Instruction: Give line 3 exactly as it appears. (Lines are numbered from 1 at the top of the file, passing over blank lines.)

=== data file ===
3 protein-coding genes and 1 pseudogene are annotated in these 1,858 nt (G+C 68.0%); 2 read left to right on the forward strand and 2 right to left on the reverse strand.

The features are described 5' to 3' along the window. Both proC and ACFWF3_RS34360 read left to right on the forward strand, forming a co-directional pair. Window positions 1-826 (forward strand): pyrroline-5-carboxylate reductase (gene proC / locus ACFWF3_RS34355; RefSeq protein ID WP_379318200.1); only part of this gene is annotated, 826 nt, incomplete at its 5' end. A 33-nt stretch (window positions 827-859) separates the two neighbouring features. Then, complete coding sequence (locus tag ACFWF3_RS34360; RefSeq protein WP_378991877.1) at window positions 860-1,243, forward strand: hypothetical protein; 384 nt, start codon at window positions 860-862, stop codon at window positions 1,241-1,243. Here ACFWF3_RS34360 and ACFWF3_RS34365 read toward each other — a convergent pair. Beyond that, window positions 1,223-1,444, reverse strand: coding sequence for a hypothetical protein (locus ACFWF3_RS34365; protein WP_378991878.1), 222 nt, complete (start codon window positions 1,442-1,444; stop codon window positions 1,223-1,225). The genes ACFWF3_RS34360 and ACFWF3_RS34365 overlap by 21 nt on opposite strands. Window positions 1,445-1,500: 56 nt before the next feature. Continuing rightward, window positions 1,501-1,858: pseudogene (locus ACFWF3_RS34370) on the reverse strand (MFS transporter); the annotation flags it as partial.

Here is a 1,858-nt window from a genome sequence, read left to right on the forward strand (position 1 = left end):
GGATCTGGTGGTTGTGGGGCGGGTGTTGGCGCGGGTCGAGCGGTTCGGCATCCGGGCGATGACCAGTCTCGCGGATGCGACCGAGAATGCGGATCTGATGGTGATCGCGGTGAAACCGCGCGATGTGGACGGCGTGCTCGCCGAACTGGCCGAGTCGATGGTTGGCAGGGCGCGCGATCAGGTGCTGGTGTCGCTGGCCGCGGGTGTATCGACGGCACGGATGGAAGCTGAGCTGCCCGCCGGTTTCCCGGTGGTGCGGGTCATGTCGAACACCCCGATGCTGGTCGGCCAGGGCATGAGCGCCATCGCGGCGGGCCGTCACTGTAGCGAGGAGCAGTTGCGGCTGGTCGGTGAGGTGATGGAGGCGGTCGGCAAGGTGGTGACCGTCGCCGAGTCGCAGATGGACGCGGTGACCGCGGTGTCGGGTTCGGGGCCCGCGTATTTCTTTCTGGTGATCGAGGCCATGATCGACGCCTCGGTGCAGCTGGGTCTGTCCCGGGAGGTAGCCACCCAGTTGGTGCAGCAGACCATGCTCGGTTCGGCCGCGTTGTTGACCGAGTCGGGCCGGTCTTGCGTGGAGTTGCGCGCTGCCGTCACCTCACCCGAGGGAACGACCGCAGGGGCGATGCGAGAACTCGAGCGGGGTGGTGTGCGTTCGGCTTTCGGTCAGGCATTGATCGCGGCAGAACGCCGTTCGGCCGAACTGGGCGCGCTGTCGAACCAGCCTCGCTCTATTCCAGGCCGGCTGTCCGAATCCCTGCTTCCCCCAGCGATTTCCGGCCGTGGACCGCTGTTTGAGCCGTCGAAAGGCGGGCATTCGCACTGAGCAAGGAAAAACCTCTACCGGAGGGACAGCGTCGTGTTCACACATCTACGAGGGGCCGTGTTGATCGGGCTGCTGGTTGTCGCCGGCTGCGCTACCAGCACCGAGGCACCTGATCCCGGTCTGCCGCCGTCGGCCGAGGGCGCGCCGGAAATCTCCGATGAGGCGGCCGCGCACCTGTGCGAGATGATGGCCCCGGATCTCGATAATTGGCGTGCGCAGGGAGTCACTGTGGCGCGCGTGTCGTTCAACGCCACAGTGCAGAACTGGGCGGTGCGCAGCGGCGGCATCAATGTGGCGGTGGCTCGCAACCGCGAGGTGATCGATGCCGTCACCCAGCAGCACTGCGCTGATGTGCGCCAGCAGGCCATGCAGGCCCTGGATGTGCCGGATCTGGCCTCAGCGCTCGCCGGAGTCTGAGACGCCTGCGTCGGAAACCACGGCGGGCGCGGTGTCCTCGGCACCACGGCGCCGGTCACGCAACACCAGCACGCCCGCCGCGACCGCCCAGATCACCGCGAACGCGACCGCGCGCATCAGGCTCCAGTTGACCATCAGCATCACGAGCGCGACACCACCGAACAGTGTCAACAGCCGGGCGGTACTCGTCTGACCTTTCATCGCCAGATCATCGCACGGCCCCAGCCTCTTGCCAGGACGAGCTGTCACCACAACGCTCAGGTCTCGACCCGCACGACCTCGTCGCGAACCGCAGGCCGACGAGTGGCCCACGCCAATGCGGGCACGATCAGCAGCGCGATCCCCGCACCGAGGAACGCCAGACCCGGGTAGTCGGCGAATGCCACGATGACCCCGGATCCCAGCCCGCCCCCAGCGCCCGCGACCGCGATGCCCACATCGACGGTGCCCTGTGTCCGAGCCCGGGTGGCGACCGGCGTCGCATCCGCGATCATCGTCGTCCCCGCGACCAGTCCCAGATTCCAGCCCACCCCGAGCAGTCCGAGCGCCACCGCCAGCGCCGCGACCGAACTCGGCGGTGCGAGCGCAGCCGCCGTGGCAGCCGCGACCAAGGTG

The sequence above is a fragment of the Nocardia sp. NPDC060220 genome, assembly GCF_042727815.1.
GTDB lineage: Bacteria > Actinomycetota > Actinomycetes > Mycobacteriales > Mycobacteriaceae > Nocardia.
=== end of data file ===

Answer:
Here is a 1,858-nt window from a genome sequence, read left to right on the forward strand (position 1 = left end):